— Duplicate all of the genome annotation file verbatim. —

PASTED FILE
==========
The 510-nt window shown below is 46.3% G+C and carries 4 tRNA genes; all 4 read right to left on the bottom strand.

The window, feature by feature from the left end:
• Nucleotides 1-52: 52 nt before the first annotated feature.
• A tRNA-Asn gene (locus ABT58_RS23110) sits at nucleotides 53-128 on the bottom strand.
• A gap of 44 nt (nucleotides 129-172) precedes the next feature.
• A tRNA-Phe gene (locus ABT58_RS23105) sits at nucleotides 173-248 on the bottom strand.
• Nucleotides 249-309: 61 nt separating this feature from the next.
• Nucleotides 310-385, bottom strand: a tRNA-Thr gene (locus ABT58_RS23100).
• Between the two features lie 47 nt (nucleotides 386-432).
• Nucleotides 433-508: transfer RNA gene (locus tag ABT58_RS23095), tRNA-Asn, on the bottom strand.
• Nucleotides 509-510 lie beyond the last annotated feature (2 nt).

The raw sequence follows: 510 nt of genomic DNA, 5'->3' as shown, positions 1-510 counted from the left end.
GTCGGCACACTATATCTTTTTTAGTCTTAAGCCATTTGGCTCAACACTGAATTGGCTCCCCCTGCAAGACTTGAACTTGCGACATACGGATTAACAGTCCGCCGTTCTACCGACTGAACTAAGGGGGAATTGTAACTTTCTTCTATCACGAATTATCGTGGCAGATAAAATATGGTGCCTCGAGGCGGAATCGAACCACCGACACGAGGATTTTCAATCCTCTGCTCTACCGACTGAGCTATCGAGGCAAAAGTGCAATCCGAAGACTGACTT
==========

The 510-nt window shown below is 46.3% G+C and carries 4 tRNA genes; all 4 read right to left on the bottom strand.

The window, feature by feature from the left end:
• Nucleotides 1-52: 52 nt before the first annotated feature.
• A tRNA-Asn gene (locus ABT58_RS23110) sits at nucleotides 53-128 on the bottom strand.
• A gap of 44 nt (nucleotides 129-172) precedes the next feature.
• A tRNA-Phe gene (locus ABT58_RS23105) sits at nucleotides 173-248 on the bottom strand.
• Nucleotides 249-309: 61 nt separating this feature from the next.
• Nucleotides 310-385, bottom strand: a tRNA-Thr gene (locus ABT58_RS23100).
• Between the two features lie 47 nt (nucleotides 386-432).
• Nucleotides 433-508: transfer RNA gene (locus tag ABT58_RS23095), tRNA-Asn, on the bottom strand.
• Nucleotides 509-510 lie beyond the last annotated feature (2 nt).

The raw sequence follows: 510 nt of genomic DNA, 5'->3' as shown, positions 1-510 counted from the left end.
GTCGGCACACTATATCTTTTTTAGTCTTAAGCCATTTGGCTCAACACTGAATTGGCTCCCCCTGCAAGACTTGAACTTGCGACATACGGATTAACAGTCCGCCGTTCTACCGACTGAACTAAGGGGGAATTGTAACTTTCTTCTATCACGAATTATCGTGGCAGATAAAATATGGTGCCTCGAGGCGGAATCGAACCACCGACACGAGGATTTTCAATCCTCTGCTCTACCGACTGAGCTATCGAGGCAAAAGTGCAATCCGAAGACTGACTT